Do Any Animals Communicate With Ultrasonic Noises?

I remember reading an old sci-fi story called the “WHITE BOX”. The story was of an inventor who builds a machine that translates extremely high frequency sounds (like 20,000-100,00 Hz), into the human hearing range (which is about 100-12,000 Hz). He is shocked to discover that trees respons to being cut by emitting screams at these high frequencies…as do insects and animals.
I always remembered this…has anyone ever done any research on these lines? I know that bats use ultrasonic radar to ocate their insect prey, and dogs can hear up to 35,000 Hz…but are there any souns that we can’t hear that are particularly interesting? :cool:

Ground squirrels it would seem.

I’d imagine that there will be a number of insects that communicate with ultrasonic sound waves - certainly there are some crickets that are right up at the high end of the audible range.

Elephants use subsonic communication.

Well, you already know that bats and dogs do, and NurseCarmen mentioned that most of the sounds elephants make are below what we can here. A lot of the sounds whales make are also outside our hearing. A lot of people use those ultrasonic doohickies on the front of their cars to scare away deer, and they have ultrasonic mole repellants.

With our limited range of hearing, it turns out that we’re missing quite a lot. Some time ago I read an article comparing the range of human hearing with all of the available sounds (I think it was Discover or something). What I remember most vivdly is that eathquakes and thunderstorms emit a lot of very low frequency sound that we simply don’t hear. That may explain why some animals seem to sense an earhquake before it hits, since they can hear it before the shaking starts.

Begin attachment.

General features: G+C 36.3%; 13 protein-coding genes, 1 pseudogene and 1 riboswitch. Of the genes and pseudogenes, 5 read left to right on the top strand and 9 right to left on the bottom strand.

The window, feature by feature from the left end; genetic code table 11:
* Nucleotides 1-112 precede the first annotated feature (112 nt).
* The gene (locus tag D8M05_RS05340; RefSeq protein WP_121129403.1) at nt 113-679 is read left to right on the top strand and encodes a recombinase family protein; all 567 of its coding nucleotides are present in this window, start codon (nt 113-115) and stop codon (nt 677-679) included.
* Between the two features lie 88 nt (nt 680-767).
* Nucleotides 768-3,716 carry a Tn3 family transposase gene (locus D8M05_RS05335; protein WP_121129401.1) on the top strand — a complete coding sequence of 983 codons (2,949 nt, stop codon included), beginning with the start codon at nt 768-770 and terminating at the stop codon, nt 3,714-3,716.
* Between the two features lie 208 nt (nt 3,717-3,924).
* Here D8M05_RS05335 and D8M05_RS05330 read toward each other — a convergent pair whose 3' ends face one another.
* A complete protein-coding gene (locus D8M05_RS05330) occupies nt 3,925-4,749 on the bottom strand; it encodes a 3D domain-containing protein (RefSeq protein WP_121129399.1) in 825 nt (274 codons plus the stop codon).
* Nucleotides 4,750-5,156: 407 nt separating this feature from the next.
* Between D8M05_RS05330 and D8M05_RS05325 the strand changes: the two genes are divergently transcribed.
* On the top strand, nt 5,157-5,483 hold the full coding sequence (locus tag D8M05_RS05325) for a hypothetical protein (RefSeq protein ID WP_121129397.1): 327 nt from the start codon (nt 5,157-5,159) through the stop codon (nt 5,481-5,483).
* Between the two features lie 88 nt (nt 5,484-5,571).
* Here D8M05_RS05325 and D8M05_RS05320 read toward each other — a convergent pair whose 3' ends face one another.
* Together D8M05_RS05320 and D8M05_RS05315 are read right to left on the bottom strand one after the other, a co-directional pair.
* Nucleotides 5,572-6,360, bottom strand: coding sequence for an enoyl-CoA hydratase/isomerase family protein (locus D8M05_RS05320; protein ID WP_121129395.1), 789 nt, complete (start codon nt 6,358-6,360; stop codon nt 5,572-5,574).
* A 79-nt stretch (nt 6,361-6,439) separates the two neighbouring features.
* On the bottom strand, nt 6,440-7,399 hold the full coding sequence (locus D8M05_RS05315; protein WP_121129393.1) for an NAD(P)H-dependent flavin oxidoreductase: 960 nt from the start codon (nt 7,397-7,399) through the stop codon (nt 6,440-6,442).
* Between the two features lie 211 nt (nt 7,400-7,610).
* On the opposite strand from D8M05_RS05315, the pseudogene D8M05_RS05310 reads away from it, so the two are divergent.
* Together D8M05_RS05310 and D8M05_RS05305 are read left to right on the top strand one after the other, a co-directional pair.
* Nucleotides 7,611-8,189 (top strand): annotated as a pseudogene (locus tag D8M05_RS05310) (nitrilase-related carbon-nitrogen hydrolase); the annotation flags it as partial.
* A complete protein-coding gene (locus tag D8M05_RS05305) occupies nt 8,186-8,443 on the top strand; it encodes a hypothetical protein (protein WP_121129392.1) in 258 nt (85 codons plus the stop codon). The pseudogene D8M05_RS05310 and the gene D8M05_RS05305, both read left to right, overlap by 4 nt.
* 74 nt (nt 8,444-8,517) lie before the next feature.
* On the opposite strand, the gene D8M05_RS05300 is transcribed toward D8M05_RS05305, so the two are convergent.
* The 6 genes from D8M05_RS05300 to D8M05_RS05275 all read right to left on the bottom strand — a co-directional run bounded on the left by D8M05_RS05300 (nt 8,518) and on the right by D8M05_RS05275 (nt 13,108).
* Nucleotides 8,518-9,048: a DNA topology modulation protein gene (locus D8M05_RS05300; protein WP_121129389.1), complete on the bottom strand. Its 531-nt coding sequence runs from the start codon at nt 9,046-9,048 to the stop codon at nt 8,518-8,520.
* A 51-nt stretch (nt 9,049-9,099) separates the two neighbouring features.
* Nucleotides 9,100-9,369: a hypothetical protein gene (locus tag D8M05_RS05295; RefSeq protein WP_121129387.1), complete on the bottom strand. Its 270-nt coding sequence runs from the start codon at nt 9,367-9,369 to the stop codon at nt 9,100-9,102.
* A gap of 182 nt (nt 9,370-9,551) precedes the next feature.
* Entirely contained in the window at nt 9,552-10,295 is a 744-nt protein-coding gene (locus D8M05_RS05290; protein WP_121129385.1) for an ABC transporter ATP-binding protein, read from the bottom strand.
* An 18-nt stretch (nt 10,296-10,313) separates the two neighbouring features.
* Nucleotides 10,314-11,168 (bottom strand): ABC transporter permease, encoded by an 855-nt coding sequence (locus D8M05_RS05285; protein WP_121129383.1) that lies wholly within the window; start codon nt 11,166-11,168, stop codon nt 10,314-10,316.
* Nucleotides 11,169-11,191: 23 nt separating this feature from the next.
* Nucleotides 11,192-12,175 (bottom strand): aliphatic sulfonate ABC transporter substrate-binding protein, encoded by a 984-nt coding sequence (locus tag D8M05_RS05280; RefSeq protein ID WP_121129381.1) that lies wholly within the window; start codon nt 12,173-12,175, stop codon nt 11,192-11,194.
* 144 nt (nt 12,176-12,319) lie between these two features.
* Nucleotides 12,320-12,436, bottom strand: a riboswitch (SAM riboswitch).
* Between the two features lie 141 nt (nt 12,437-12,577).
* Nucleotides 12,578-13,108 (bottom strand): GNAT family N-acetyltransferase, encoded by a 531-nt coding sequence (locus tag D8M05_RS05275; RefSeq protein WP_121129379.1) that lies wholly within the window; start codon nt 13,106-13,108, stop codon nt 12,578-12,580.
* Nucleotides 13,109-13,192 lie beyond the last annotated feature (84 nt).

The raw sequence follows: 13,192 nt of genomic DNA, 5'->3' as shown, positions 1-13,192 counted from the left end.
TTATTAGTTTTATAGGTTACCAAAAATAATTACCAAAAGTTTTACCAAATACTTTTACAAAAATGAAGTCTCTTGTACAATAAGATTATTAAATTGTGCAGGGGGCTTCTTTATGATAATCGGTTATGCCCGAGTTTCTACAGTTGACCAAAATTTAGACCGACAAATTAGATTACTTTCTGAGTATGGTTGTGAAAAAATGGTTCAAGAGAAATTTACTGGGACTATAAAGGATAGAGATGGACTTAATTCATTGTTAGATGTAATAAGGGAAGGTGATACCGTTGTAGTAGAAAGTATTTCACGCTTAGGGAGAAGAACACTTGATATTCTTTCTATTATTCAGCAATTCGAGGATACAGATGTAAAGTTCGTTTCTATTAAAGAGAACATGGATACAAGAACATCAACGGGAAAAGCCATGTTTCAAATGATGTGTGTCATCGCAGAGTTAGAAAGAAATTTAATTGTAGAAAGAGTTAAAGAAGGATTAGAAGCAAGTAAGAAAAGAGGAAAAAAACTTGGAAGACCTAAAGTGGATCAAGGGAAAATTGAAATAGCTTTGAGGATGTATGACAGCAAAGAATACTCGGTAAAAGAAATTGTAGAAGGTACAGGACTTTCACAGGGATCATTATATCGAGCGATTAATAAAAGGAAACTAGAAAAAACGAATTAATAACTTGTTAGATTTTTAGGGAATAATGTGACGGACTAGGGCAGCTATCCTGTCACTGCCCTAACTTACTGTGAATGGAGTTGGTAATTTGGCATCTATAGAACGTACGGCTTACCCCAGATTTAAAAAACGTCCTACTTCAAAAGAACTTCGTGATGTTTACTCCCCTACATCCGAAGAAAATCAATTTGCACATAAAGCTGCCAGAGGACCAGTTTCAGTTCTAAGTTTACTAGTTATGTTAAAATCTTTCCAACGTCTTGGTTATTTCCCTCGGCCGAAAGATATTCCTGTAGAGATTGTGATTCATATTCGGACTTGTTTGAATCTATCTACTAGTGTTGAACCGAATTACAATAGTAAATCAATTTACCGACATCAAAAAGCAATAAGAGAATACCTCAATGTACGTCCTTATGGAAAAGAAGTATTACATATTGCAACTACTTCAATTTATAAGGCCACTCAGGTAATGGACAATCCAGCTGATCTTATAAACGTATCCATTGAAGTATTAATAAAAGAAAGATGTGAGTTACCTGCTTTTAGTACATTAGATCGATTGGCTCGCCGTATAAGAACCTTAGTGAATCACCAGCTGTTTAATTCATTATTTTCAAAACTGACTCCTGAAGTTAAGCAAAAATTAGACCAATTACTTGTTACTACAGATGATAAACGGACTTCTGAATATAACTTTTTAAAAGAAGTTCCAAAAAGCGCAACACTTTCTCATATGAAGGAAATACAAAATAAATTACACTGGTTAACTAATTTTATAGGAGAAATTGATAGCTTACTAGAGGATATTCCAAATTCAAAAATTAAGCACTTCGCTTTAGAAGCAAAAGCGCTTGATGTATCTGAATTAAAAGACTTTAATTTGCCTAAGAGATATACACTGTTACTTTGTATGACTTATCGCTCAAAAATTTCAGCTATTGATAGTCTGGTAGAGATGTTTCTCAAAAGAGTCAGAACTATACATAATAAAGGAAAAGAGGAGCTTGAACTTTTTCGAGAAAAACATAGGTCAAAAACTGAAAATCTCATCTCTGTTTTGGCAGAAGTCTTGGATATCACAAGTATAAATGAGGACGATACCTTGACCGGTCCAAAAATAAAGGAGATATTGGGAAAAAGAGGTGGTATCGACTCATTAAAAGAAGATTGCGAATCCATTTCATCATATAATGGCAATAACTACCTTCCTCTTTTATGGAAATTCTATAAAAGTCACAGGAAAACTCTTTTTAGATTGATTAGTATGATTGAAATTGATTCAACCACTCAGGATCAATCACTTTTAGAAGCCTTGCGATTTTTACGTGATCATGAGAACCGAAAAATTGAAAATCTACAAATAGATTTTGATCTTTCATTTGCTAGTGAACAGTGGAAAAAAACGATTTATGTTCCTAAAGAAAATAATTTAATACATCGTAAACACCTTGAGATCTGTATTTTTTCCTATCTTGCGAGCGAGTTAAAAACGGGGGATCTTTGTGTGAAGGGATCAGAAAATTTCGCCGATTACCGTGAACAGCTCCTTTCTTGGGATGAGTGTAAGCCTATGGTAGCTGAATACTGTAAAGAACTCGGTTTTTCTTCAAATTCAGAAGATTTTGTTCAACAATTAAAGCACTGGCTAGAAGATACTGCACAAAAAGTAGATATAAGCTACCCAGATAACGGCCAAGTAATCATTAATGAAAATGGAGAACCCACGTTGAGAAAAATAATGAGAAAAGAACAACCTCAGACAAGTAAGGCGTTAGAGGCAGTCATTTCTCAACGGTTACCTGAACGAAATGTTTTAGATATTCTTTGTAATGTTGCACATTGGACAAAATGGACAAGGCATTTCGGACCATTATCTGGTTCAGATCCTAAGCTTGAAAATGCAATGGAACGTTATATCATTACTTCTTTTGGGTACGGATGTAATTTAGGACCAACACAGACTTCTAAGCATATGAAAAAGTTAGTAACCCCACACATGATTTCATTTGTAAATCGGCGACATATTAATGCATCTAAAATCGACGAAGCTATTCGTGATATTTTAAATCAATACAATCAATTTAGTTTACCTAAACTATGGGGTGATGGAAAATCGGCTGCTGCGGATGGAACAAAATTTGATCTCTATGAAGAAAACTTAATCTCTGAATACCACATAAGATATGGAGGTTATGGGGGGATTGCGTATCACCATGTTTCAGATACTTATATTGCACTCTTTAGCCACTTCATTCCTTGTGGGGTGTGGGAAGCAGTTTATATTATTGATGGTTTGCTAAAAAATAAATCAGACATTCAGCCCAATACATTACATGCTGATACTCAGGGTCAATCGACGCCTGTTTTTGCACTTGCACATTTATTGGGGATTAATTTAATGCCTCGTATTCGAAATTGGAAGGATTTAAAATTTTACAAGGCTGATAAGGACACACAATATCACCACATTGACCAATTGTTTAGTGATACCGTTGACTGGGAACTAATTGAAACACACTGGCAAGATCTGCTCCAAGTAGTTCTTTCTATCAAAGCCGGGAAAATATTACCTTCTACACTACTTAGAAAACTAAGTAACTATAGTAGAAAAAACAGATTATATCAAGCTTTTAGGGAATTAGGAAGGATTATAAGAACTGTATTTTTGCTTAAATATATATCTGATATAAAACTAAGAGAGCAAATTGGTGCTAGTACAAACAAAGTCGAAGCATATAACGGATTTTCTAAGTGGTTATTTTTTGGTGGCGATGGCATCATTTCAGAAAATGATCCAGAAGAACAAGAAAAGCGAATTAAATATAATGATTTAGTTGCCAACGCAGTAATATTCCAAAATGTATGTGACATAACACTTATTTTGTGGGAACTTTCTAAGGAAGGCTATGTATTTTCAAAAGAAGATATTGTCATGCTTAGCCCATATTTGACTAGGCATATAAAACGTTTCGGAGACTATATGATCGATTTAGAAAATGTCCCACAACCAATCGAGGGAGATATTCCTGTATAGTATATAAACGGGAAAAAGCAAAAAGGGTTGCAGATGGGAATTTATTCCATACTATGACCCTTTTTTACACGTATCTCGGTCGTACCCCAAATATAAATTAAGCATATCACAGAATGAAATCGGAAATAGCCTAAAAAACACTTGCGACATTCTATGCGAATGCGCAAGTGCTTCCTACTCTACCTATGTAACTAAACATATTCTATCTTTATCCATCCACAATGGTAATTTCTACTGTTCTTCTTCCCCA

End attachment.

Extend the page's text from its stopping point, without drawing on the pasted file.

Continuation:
Plants making sounds seems like a bit of a stretch to me, though. I couldn’t begin to imagine how the vibratory mechanism would work.

I think you meant infrasonic. Subsonic sound is slower than sound. :smiley:

Have you ever seen an elephant go faster than the speed of sound?


So subsonic communication would be… what, anything that requires actually walking over to the creature being communicated to? :wink:

The post office is sub-**sub[\b]sonic communication.

Do bats actually communicate with each other, or are they just saying

"Is there a wall there?

How about now?

How about now?

Ooh, a bug! (gulp!)

How about now?

Auugh! Wall! TURN!!!"

Some people believe that trees and other plants ‘scream’ when they’re cut, but I don’t think any botanists take it seriously. The idea probably came from loggers, since a big tree creaks pretty loudly when it’s almost cut through and the remaining wood starts to tear apart. IIRC, ther have been previous threads on the topic.

Those gophers are tricky little beasts, aren’t they?

Hmm, The Golden Guide To Bats is unclear in the section on echolocation. It could mean that mothers identify their young through a sonar image or by recognizing their young’s cry. The section on reproduction says that mothers identify children by their calls. Between those two sections, I’m assuming young bats cry from mom ultrasonicly.

Mom- I’m ho-ome!


Mom-Too high


Mom-Too low


Mom- Too falsetto


Mom- There’s mommy’s precious batty!

Not necessarily. You could drive over to the creature being communicated to.

I did! The little b*****d was stealing my car! :slight_smile: